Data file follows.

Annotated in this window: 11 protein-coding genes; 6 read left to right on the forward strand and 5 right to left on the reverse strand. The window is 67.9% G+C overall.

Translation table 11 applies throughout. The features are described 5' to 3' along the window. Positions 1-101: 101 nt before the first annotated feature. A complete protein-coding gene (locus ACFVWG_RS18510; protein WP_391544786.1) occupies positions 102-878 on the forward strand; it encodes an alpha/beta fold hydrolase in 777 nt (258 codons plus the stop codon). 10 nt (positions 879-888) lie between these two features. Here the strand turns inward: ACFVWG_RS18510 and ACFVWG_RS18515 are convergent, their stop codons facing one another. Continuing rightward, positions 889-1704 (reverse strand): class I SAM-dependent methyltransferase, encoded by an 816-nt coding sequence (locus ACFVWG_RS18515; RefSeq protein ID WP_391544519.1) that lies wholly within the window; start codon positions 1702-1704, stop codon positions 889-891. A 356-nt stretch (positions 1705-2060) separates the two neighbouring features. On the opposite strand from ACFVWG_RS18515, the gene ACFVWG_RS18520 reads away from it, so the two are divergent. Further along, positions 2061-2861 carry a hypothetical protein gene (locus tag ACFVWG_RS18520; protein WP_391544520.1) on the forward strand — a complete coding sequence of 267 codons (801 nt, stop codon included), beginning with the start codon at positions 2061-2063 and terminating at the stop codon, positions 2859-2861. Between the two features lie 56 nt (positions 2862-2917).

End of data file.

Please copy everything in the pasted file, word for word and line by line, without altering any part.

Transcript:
Annotated in this window: 11 protein-coding genes; 6 read left to right on the forward strand and 5 right to left on the reverse strand. The window is 67.9% G+C overall.

Translation table 11 applies throughout. The features are described 5' to 3' along the window. Positions 1-101: 101 nt before the first annotated feature. A complete protein-coding gene (locus ACFVWG_RS18510; protein WP_391544786.1) occupies positions 102-878 on the forward strand; it encodes an alpha/beta fold hydrolase in 777 nt (258 codons plus the stop codon). 10 nt (positions 879-888) lie between these two features. Here the strand turns inward: ACFVWG_RS18510 and ACFVWG_RS18515 are convergent, their stop codons facing one another. Continuing rightward, positions 889-1704 (reverse strand): class I SAM-dependent methyltransferase, encoded by an 816-nt coding sequence (locus ACFVWG_RS18515; RefSeq protein ID WP_391544519.1) that lies wholly within the window; start codon positions 1702-1704, stop codon positions 889-891. A 356-nt stretch (positions 1705-2060) separates the two neighbouring features. On the opposite strand from ACFVWG_RS18515, the gene ACFVWG_RS18520 reads away from it, so the two are divergent. Further along, positions 2061-2861 carry a hypothetical protein gene (locus tag ACFVWG_RS18520; protein WP_391544520.1) on the forward strand — a complete coding sequence of 267 codons (801 nt, stop codon included), beginning with the start codon at positions 2061-2063 and terminating at the stop codon, positions 2859-2861. Between the two features lie 56 nt (positions 2862-2917).